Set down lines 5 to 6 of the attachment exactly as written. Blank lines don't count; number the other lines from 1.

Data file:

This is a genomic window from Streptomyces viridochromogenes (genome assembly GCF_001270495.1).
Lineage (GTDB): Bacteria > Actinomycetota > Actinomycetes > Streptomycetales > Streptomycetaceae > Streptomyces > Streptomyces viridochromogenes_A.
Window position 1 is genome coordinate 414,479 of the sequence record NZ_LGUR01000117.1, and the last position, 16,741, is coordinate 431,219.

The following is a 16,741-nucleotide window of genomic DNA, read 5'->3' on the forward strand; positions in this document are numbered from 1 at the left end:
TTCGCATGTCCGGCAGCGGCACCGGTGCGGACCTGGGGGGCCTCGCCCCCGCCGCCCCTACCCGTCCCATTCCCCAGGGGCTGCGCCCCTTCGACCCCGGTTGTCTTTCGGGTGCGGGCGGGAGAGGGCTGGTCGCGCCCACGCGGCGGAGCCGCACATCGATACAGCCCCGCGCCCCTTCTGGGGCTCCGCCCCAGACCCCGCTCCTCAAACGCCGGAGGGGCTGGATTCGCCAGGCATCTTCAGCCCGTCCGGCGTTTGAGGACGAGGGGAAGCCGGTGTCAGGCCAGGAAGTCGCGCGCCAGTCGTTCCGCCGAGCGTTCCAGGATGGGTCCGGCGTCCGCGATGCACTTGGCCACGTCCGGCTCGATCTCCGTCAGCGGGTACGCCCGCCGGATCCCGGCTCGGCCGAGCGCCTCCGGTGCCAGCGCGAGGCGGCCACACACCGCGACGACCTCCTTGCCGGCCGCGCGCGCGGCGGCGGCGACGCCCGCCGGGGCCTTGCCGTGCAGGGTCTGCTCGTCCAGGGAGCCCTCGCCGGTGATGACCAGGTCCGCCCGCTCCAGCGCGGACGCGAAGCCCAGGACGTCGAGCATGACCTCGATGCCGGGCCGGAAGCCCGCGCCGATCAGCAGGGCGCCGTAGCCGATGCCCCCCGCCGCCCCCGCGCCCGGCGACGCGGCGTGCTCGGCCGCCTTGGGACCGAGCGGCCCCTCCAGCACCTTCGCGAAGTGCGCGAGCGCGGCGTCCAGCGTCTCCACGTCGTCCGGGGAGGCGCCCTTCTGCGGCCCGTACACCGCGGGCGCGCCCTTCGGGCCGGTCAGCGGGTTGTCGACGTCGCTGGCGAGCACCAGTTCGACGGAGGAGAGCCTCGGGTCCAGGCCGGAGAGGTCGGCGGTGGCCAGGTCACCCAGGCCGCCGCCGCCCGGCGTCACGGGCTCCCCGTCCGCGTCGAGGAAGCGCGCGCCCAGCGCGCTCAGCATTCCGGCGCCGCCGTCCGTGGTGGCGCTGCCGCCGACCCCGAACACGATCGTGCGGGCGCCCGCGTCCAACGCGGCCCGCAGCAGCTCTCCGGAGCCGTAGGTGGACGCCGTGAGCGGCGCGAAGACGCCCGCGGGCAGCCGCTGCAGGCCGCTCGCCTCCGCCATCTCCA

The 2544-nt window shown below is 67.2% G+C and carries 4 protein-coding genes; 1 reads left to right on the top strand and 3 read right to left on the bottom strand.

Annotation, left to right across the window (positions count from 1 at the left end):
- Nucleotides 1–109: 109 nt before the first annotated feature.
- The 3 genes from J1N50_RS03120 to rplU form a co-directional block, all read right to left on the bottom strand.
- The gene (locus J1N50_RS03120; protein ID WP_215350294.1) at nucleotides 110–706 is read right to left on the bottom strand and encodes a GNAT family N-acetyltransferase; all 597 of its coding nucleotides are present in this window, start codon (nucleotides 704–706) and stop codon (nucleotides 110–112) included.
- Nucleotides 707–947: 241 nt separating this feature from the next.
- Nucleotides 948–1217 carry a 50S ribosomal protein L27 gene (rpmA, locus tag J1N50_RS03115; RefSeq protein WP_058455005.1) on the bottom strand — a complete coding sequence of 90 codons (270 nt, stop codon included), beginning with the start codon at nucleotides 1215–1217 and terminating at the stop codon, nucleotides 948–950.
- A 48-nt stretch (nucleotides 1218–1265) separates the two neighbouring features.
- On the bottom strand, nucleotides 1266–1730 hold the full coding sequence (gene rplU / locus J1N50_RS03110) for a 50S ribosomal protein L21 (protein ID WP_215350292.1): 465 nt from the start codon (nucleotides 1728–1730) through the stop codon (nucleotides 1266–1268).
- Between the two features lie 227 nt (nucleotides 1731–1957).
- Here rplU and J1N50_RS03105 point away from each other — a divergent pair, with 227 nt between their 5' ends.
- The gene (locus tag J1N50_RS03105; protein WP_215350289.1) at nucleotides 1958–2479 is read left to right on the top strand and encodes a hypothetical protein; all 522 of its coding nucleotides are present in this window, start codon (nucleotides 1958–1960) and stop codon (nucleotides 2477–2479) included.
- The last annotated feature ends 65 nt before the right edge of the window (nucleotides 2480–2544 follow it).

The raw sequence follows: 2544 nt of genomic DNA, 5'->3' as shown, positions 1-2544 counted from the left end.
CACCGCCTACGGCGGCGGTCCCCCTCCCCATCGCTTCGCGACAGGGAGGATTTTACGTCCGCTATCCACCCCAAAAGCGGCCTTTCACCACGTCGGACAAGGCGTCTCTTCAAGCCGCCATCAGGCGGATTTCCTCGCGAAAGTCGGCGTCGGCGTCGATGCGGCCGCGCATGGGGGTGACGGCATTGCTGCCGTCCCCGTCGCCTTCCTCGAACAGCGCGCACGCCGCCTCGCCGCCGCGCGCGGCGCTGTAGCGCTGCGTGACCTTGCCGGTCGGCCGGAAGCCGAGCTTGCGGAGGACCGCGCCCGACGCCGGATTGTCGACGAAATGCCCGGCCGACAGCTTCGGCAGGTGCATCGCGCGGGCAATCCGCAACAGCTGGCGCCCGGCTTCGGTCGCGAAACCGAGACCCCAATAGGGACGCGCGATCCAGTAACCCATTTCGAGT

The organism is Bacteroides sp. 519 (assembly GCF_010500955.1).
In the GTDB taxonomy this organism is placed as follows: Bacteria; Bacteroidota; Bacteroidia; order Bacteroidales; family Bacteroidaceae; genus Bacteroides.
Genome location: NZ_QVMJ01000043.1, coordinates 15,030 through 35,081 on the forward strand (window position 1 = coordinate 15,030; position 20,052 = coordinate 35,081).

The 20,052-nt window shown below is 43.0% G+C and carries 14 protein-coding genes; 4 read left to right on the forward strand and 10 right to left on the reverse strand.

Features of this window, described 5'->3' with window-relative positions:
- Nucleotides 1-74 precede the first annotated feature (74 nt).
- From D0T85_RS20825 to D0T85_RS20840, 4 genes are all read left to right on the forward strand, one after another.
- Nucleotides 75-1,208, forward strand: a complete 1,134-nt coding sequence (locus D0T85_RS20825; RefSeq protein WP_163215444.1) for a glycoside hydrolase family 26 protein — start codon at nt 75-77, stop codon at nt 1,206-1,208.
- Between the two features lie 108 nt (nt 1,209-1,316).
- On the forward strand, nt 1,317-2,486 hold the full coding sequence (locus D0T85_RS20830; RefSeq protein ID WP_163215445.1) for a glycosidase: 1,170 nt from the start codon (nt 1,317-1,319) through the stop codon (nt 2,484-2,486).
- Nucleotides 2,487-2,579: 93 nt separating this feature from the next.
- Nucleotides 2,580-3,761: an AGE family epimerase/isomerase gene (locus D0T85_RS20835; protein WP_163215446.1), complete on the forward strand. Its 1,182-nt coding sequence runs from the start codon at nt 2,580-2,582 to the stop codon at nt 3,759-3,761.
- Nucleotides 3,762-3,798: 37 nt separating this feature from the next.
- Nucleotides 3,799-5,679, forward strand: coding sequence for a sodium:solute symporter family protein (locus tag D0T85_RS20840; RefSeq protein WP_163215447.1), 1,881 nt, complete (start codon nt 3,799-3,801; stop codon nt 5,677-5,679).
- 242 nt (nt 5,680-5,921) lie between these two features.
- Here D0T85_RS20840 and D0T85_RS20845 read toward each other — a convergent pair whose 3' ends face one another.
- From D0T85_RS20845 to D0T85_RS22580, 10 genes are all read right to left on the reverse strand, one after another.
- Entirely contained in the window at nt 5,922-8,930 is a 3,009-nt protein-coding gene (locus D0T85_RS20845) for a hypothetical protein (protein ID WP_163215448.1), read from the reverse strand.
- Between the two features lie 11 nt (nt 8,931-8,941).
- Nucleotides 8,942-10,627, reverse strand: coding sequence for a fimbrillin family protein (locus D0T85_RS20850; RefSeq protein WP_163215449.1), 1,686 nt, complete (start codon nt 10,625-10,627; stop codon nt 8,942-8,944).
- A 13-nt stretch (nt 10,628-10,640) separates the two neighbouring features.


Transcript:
TTCGCATGTCCGGCAGCGGCACCGGTGCGGACCTGGGGGGCCTCGCCCCCGCCGCCCCTACCCGTCCCATTCCCCAGGGGCTGCGCCCCTTCGACCCCGGTTGTCTTTCGGGTGCGGGCGGGAGAGGGCTGGTCGCGCCCACGCGGCGGAGCCGCACATCGATACAGCCCCGCGCCCCTTCTGGGGCTCCGCCCCAGACCCCGCTCCTCAAACGCCGGAGGGGCTGGATTCGCCAGGCATCTTCAGCCCGTCCGGCGTTTGAGGACGAGGGGAAGCCGGTGTCAGGCCAGGAAGTCGCGCGCCAGTCGTTCCGCCGAGCGTTCCAGGATGGGTCCGGCGTCCGCGATGCACTTGGCCACGTCCGGCTCGATCTCCGTCAGCGGGTACGCCCGCCGGATCCCGGCTCGGCCGAGCGCCTCCGGTGCCAGCGCGAGGCGGCCACACACCGCGACGACCTCCTTGCCGGCCGCGCGCGCGGCGGCGGCGACGCCCGCCGGGGCCTTGCCGTGCAGGGTCTGCTCGTCCAGGGAGCCCTCGCCGGTGATGACCAGGTCCGCCCGCTCCAGCGCGGACGCGAAGCCCAGGACGTCGAGCATGACCTCGATGCCGGGCCGGAAGCCCGCGCCGATCAGCAGGGCGCCGTAGCCGATGCCCCCCGCCGCCCCCGCGCCCGGCGACGCGGCGTGCTCGGCCGCCTTGGGACCGAGCGGCCCCTCCAGCACCTTCGCGAAGTGCGCGAGCGCGGCGTCCAGCGTCTCCACGTCGTCCGGGGAGGCGCCCTTCTGCGGCCCGTACACCGCGGGCGCGCCCTTCGGGCCGGTCAGCGGGTTGTCGACGTCGCTGGCGAGCACCAGTTCGACGGAGGAGAGCCTCGGGTCCAGGCCGGAGAGGTCGGCGGTGGCCAGGTCACCCAGGCCGCCGCCGCCCGGCGTCACGGGCTCCCCGTCCGCGTCGAGGAAGCGCGCGCCCAGCGCGCTCAGCATTCCGGCGCCGCCGTCCGTGGTGGCGCTGCCGCCGACCCCGAACACGATCGTGCGGGCGCCCGCGTCCAACGCGGCCCGCAGCAGCTCTCCGGAGCCGTAGGTGGACGCCGTGAGCGGCGCGAAGACGCCCGCGGGCAGCCGCTGCAGGCCGCTCGCCTCCGCCATCTCCA

The 2544-nt window shown below is 67.2% G+C and carries 4 protein-coding genes; 1 reads left to right on the top strand and 3 read right to left on the bottom strand.